By either misreading evidence or by relying on untenable evidence, Lind misunderstands Lincoln’s position on the issue of emancipation in 1862 and on Reconstruction in 1865. In July 1862 Congress passed a bill that confiscated the property (including slaves) of Confederates as a punishment for treason. Lincoln threatened to veto the legislation on technical grounds and because it violated the constitutional ban on bills of attainder. Lind mistakenly claims that the basis of Lincoln’s objection was that the act “permanently deprived slave owners of their property without compensation.” This is false. In his threatened veto message Lincoln explicitly endorsed permanent freedom for confiscated slaves; his objection concerned permanent confiscation of real property (slaves were chattel property), to which the bill of attainder clause in the Constitution applied. Congress modified the law to meet Lincoln’s objections, whereupon he signed it. And while getting this matter wrong, Lind also neglects to mention that at precisely this time (July 1862), Lincoln wrote and presented to the Cabinet the first draft of his Emancipation Proclamation, which declared that slaves in rebellious states shall “forever be free.”
Lind’s treatment of Lincoln’s conception of Reconstruction illustrates many of the problems of evidence, and its interpretation, that plague this book. “If Lincoln had lived,” he writes, “it is unlikely that he woud have supported anything like the Fourteenth and Fifteenth Amendments.” As evidence for such an assertion, Lind cites an article in the New York Times from August 28, 1860! Lincoln “declares his opposition to negro suffrage,” reported the Times, “and to everything looking towards placing negroes upon a footing of political and social equality with the whites; but he asserts for them a perfect equality of civil and personal rights under the Constitution.” To cite a secondhand statement from 1860 to describe what Lincoln might or might have done after 1865 is a perfect illustration of how not to write history. Moreover, the Fourteenth and Fifteenth amendments had nothing to do with social equality; the Fourteenth in 1868 mandated precisely the equality of civil and personal rights that, according to the Times, Lincoln had supported in 1860. And during the last year of the Civil War Lincoln moved step by step toward support for black voting rights, which the Fifteenth Amendment stipulated in 1870.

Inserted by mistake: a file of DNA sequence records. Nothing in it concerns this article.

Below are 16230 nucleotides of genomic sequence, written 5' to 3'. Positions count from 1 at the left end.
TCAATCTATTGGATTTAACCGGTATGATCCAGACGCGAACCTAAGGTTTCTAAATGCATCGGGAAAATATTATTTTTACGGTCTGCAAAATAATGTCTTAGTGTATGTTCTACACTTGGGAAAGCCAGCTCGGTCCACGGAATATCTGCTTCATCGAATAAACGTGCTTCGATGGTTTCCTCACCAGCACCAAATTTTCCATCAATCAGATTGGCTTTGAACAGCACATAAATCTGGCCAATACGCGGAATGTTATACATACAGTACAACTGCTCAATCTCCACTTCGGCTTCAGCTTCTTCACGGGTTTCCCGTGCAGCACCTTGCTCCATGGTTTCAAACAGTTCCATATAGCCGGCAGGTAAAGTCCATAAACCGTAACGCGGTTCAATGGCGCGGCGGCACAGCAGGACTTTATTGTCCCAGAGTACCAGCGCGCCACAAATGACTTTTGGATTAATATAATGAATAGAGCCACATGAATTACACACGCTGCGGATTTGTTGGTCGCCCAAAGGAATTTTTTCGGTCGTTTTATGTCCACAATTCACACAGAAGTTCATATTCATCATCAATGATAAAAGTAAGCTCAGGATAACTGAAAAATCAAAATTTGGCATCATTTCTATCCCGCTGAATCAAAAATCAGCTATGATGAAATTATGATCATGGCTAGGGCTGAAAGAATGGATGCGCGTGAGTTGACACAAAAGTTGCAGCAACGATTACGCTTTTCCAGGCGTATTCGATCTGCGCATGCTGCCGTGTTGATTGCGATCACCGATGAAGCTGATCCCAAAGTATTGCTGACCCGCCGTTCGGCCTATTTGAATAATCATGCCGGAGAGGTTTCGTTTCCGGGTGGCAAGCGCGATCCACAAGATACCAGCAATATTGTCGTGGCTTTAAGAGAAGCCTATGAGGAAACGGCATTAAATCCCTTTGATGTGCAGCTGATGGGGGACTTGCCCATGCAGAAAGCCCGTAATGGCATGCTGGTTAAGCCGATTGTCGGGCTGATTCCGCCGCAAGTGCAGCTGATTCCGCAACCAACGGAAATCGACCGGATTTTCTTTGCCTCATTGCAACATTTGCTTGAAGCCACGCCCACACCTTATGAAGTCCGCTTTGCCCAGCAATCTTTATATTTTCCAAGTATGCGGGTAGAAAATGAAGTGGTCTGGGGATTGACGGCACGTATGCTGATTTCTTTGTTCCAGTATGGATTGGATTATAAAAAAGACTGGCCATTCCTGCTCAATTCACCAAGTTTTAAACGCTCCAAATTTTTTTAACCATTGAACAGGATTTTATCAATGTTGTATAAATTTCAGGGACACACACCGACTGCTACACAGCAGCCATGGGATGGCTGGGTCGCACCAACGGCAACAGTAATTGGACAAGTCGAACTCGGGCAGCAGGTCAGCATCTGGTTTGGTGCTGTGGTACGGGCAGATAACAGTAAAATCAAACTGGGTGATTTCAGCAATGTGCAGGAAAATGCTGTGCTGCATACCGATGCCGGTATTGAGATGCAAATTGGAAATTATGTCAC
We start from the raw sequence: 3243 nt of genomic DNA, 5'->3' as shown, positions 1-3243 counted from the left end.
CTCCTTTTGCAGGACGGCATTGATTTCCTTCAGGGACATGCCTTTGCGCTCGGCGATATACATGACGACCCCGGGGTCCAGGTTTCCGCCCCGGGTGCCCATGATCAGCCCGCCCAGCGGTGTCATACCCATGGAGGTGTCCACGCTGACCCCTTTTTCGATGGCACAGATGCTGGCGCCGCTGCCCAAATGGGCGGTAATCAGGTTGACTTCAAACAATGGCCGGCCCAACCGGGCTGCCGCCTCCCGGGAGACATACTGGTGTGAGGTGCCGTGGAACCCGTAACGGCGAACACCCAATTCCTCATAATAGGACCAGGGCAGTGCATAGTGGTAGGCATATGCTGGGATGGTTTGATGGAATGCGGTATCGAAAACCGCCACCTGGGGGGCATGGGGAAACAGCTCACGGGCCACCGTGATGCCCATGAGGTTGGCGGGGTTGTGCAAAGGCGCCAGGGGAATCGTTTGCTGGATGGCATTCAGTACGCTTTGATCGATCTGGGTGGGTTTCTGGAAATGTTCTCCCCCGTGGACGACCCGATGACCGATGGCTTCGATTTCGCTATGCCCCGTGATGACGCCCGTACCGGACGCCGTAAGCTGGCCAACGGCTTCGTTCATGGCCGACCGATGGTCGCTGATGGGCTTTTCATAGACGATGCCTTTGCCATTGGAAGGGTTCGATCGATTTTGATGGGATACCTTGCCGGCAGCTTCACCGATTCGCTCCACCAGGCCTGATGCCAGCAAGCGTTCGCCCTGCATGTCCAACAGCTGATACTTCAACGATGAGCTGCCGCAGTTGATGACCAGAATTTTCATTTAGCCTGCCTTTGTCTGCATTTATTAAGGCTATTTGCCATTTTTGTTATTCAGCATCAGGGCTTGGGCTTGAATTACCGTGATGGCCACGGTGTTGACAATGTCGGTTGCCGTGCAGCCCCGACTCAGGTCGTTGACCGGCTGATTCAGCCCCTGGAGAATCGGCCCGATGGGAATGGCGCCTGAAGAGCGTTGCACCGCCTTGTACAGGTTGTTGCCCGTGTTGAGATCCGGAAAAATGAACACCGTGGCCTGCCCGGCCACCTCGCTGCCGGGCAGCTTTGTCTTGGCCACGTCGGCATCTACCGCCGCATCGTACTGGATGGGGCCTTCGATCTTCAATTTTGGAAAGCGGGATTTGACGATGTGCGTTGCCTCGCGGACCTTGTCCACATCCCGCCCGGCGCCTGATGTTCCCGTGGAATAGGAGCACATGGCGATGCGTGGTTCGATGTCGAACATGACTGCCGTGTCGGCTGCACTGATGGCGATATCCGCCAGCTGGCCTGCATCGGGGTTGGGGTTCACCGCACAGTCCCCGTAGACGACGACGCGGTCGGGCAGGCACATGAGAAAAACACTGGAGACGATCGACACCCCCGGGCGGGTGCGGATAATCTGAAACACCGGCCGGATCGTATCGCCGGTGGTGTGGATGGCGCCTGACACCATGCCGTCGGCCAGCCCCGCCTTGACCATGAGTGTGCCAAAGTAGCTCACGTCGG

In what turned out to be his last public speech, on April 11, 1865, Lincoln discussed the question of Reconstruction before a crowd that had gathered at the White House to celebrate (most of them, at least) Robert E. Lee’s surrender at Appomattox two days earlier. Looking toward the future, Lincoln expressed a preference for enfranchisement of literate freedmen and black Union army veterans in the postwar South. He also promised an announcement, in the near future, of his new policy for restoration of the South to the Union. “That means nigger citizenship,” snarled John Wilkes Booth to a companion in the crowd. “Now, by God, I’ll put him through…. That is the last speech he will ever make.” Like Martin Luther King Jr. a century later, Lincoln was murdered by an instrument of the very idea of white supremacy that this flawed book would have us believe formed the core of his beliefs.